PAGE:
Michael Landreh

Michael Landreh

Principal Researcher | Docent
Visiting address: Solnavägen 9, Biomedicum, 17165 Solna
Postal address: C1 Mikrobiologi, tumör- och cellbiologi, C1 MTC Arsenian Henriksson Landreh, 171 77 Stockholm

About me

  • Our research group focuses on the use of mass spectrometry (MS), a technique
    that allows us to determine the exact weight of biomolecules, to study how
    proteins recognise and bind their partners.
    Group Leader at the Department of Microbiology, Tumor and Cell Biology
    * 2007: “Heart of Biomedical Science” Prize of the Leiden University
    Medical Student Association (M.F.L.S.)
    * 2008-2012: Karolinska Ph.D. student scholarship (KID grant), 1.1 mSEK
    * 2014-2016: ERC Marie Curie Early Career Development Fellowship in Life
    Sciences, 2.2 mSEK
    * 2014-2016: Junior Research Fellowship, St. Cross College, Oxford
    * 2017-2021: Ingvar Carlsson Award, 4 mSEK
    Funding: Vetenskapsrådet, Cancerfonden, Olle Enkvists Stiftelse, Karolinska
    Institutet
    * 2002 - 2005: BSc in Molecular Biotechnology at the Universität zu
    Lübeck, Germany
    * 2005 - 2007: MSc in Biomedical Sciences, Leiden University Medical Center,
    Leiden, The Netherlands, and Howard Hughes Medical Institute & Department
    of Biology, University of Pennsylvania, Philadelphia, PA, USA.
    * 2008 - 2012: Ph.D. with Prof. Hans Jörnvall, Department of Medical
    Biochemistry and Biophysics, Karolinska Institutet, Stockholm,
    Sweden. Thesis: “Molecular mechanisms of amyloid regulation” [1]
    *Academic Appointments*
    * 2013 - 2014: Postdoctoral fellow with Prof. Jan Johansson, Department of
    Neuroscience, and Prof. Hans Jörnvall, Department of Medical Biochemistry
    and Biophysics, Karolinska Institutet, Stockholm, Sweden.
    * 2014 - 2016: Marie Curie Career Development Fellow with Prof. Dame Carol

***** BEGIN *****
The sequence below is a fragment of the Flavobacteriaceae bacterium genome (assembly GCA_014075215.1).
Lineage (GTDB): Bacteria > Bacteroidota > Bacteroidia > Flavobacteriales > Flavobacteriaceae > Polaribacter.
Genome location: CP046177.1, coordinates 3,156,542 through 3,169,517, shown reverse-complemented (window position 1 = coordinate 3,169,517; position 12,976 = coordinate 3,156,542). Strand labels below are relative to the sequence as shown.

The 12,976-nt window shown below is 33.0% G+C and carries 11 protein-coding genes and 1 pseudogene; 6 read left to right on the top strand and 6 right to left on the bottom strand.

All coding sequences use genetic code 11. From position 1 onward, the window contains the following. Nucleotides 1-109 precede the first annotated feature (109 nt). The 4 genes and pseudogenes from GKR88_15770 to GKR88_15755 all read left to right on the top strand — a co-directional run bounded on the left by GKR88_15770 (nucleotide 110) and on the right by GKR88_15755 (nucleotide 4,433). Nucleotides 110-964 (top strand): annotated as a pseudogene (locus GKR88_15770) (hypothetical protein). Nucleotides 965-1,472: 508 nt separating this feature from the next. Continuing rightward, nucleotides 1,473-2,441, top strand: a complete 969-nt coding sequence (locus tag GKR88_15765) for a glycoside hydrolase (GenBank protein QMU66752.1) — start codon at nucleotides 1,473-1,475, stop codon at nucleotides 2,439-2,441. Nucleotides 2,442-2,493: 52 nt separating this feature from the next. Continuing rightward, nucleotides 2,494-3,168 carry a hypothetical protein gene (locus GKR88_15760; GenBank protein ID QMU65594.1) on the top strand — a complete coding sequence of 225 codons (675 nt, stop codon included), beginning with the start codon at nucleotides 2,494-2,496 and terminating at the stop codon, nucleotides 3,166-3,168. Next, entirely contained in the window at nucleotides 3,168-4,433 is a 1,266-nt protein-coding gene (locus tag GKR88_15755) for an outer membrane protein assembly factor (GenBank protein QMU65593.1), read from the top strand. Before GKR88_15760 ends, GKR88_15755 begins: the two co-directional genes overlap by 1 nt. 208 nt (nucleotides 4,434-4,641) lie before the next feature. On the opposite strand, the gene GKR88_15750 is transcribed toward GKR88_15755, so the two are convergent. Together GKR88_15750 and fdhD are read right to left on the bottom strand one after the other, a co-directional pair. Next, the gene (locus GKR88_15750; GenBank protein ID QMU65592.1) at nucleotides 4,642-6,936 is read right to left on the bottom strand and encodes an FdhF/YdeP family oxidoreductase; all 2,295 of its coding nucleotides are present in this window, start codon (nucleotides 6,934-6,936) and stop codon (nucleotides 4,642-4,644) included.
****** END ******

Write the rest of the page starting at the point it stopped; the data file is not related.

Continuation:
Robinson FRS, Department of Chemistry, University of Oxford, UK
    * Since 2017: Assistant Professor in Mass Spectrometry in the group of Prof.
    Sir David Lane FRS, Department of Microbiology, Tumor and Cell Biology,
    Science for Life Laboratory, Karolinska Institutet, Stockholm, Sweden
    [1] https://openarchive.ki.se/xmlui/handle/10616/41280

Research

  • For a full publication list, please visit my Google Scholar page [1].
    (a.k.a. Michael Fitzen)
    -------- Mass spectrometry of protein interactions from cancer to memory -----
    All biological processes can be described as biomolecules “talking” to
    each other, providing cargo, information, or transportation. These events
    usually take the from of a direct physical contact, i.e. a non-covalent
    interaction, in which one molecule, most often a protein, binds to one or
    more partners, inducing a change in the three-dimensional structure. In this
    manner, proteins can keep in touch with their environment to control their
    function. For example, upon sensing a change in pH, sider silk proteins lock
    each other into infinite chains to form very stable scaffolds, and membrane
    proteins can recognise individual lipid molecules in their environment to
    tune their activity accordingly. Aberrant, -faulty- interactions, on the
    other hand, interfere with these processes and are therefore often associated
    with diseases. Some proteins interact with themselves and form toxic